The primary pathological expression of coronary artery disease is myocardial injury resulting from an ischemia/reperfusion (IR) insult. Myocardial IR injury is a complex event with many interlinked processes, and it is a strong inductor of adverse left ventricular (LV) extracellular matrix (ECM) remodeling1. Abnormal ECM turnover results in activation of cellular and molecular events that lead to structural instability. Moreover, IR activates an inflammatory response where inflammatory cells are recruited to the ischemic area, exacerbating cardiomyocyte death2. Understanding ECM and inflammatory changes is important for identifying factors that facilitates the adverse LV remodeling that leads to progressive ventricular dysfunction and congestive heart failure (HF). Importantly, approaches to combat this phenomenon are not adequately developed, and it is necessary to find out an agent that reduces myocardial IR injury and minimize the damage.

Galectin-3 (Gal-3) is a 29 to 35 kDa protein, member of a β-galactoside binding lectin family expressed in cardiac cells which has emerged as a potential regulator of physiological and pathological processes including inflammation and fibrosis3. Modified citrus pectin (MCP) (a complex water soluble indigestible polysaccharide riche in β-galactose) is a Gal-3 inhibitor that blocks the lectin’s activity4. We and others have demonstrated that Gal-3 inhibition improves cardiovascular remodeling in several pathological conditions such as hyperaldosteronism, obesity, hypertension, angiotensin II treatment, pressure overload and aortic stenosis5,6,7,8. Based on our previous findings demonstrating the cardioprotective efficacy of the Gal-3 inhibitor MCP in a variety of cardiovascular pathologies5,6,8,9, we tested the hypothesis that MCP treatment provides cardioprotection against LV remodeling associated to IR injury in rats, delaying the adverse remodeling that leads to progressive LV dysfunction and HF. To that purpose, we evaluated the early benefits of Gal-3 inhibition on cardiac functional, histological and molecular alterations in the rat model of IR.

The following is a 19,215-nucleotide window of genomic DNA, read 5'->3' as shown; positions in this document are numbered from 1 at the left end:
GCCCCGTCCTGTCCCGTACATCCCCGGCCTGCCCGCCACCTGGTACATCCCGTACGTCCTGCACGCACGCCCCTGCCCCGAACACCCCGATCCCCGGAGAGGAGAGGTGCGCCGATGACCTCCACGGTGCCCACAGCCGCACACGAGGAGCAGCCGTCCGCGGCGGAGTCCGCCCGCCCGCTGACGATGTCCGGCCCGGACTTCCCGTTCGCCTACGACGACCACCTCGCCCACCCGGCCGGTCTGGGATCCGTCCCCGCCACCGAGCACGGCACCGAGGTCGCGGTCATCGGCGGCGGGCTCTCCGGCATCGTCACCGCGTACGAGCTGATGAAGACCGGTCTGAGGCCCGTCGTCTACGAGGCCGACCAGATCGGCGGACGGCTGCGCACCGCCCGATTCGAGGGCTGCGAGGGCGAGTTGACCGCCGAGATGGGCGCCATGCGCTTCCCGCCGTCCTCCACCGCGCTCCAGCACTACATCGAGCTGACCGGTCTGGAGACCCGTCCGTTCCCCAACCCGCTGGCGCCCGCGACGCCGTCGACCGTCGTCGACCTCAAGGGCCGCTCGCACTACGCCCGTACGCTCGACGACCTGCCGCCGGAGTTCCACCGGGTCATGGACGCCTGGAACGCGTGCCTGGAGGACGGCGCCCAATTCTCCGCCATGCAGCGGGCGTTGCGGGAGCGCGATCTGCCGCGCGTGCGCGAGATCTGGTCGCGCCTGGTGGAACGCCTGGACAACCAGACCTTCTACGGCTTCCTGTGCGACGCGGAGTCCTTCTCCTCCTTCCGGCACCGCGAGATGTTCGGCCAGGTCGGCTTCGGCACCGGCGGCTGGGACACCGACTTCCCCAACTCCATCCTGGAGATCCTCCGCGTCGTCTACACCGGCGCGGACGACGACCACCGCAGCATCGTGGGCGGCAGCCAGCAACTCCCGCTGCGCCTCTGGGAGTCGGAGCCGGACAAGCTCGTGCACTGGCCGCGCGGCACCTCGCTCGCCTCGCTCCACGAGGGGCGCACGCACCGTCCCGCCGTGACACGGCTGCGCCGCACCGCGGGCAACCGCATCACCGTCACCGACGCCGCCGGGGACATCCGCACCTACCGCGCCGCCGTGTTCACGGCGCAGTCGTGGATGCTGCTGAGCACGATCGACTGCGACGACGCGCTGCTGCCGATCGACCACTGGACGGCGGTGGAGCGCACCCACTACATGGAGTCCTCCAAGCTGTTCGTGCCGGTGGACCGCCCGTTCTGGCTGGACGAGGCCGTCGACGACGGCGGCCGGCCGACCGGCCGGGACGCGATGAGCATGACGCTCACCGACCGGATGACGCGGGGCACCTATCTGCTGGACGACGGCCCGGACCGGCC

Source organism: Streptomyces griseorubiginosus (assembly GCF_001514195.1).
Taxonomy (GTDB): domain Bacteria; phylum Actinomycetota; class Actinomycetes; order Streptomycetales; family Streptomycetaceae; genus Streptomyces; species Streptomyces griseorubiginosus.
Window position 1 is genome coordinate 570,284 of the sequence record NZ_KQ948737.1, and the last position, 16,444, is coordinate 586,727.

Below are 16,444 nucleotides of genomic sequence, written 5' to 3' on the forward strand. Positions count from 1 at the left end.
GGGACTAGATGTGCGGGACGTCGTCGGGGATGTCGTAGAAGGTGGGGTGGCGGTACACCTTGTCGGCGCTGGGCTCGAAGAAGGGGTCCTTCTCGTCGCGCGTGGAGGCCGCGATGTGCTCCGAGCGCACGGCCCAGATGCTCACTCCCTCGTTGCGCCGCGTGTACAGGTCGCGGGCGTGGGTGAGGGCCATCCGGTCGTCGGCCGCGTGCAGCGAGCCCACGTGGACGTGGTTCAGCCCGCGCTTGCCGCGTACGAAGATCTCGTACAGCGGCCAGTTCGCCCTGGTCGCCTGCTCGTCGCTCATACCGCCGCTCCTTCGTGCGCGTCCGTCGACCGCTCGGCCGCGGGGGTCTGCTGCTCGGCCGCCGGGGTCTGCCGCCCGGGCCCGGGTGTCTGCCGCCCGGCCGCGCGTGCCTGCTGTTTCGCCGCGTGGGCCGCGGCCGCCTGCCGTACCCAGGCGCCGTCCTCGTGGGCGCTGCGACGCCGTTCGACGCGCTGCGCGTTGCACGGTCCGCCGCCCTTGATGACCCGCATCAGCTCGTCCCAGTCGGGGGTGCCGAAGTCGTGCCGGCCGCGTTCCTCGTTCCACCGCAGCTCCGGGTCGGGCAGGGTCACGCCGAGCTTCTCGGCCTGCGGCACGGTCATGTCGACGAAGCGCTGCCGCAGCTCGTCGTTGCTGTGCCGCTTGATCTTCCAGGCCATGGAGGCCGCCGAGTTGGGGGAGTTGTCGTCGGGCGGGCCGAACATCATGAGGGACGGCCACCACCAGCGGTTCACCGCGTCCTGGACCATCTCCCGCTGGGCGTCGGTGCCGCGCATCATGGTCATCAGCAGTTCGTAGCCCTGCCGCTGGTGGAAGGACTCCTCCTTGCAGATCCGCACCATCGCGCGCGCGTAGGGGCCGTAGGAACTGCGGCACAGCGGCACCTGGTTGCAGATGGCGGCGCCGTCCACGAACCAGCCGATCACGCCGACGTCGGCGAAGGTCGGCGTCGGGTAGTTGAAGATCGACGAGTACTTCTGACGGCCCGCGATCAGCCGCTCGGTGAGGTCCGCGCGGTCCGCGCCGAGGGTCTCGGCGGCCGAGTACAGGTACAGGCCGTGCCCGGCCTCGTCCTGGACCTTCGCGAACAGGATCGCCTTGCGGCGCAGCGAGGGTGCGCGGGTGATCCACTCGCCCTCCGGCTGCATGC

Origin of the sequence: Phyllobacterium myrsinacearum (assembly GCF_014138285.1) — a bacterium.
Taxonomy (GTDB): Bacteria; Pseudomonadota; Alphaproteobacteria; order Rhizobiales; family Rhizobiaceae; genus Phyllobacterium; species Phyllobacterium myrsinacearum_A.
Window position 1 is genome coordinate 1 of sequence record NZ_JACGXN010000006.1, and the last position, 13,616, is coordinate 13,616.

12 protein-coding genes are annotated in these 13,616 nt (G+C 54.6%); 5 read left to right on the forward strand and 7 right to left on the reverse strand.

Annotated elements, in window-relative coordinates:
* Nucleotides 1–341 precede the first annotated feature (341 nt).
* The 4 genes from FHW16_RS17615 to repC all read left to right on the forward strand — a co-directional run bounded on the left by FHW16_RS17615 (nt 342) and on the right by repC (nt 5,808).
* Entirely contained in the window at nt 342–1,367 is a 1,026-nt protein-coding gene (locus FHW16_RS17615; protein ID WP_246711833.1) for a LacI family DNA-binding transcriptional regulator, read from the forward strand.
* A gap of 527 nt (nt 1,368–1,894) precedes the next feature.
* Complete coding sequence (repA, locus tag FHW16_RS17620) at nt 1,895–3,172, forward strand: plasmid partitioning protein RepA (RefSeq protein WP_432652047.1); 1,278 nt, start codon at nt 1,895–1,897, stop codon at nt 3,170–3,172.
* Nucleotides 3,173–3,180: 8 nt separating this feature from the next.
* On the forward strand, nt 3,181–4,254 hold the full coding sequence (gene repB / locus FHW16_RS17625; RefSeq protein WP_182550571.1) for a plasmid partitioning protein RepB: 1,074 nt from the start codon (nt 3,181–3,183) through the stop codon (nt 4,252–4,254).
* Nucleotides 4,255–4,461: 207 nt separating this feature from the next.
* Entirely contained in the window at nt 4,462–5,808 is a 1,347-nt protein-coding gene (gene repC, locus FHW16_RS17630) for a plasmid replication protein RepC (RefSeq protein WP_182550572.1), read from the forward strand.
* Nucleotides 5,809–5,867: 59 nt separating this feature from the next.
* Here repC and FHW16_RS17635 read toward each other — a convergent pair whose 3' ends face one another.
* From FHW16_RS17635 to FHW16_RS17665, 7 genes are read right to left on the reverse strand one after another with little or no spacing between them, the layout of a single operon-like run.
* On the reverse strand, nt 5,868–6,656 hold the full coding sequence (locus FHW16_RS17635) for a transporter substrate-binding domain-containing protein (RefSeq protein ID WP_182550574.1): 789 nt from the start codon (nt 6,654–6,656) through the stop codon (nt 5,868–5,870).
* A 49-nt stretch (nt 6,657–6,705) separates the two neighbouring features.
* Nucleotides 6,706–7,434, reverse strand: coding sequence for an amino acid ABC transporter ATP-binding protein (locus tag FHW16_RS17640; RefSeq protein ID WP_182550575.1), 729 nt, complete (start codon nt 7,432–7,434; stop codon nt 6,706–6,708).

Effects of Gal-3 inhibition on cardiac function and myocardial perfusion in IR rats

Magnetic resonance imaging (MRI) measurements showed that IR-associated injuries are responsible for increased LV end-systolic and LV end-diastolic volumes (LVESV and LVEDV), likely contributing to reductions in LV ejection fraction and in cardiac output (Table 1). Invasive hemodynamics indicated that the load-dependent rates dP/dtmax and dP/dtmin of LV pressure rise and fall, taken as indexes of LV global systolic contractility and diastolic relaxation respectively, were altered after IR (Table 1). Neither LV end-systolic pressure (LVESP) nor LV end-diastolic pressure (LVEDP) was modified (Fig. 1A,B). However, LV pressure-volume curves that allow the load-independent assessments of LV systolic contractility and of LV compliance in diastole, via the calculation of the LV end-systolic or end-diastolic pressure-volume relations respectively (LVESPVR and LVEDPVR), indicated that both were altered at 8 days post-IR (Fig. 1C,D). Nevertheless, in MCP treated compared to untreated IR rats, a trend toward the improvement of the LV filling pressure i.e. LV end-diastolic pressure (LVEDP) (Fig. 1A,B) paralleled clear amelioration of the calculated LV compliance in diastole (LVEDPVR; Fig. 1C,D). In the same way, the relaxation constant τau1/2 was unaltered in MCP treated IR rats compared to Sham-operated (Table 1). Concerning myocardial perfusion which takes place during the diastolic phase of the cardiac cycle, MRI measurements indicated that IR induced a decrease in LV perfusion, as evidenced in both the interventricular septum and the LV free wall (Fig. 1E,F). Interestingly, 8 days of MCP treatment partly improved myocardial perfusion in comparison to untreated IR rats (Fig. 1E,F).

Table 1 Effect of the inhibition of Gal-3 on cardiac parameters in IR rats.
Figure 1
figure 1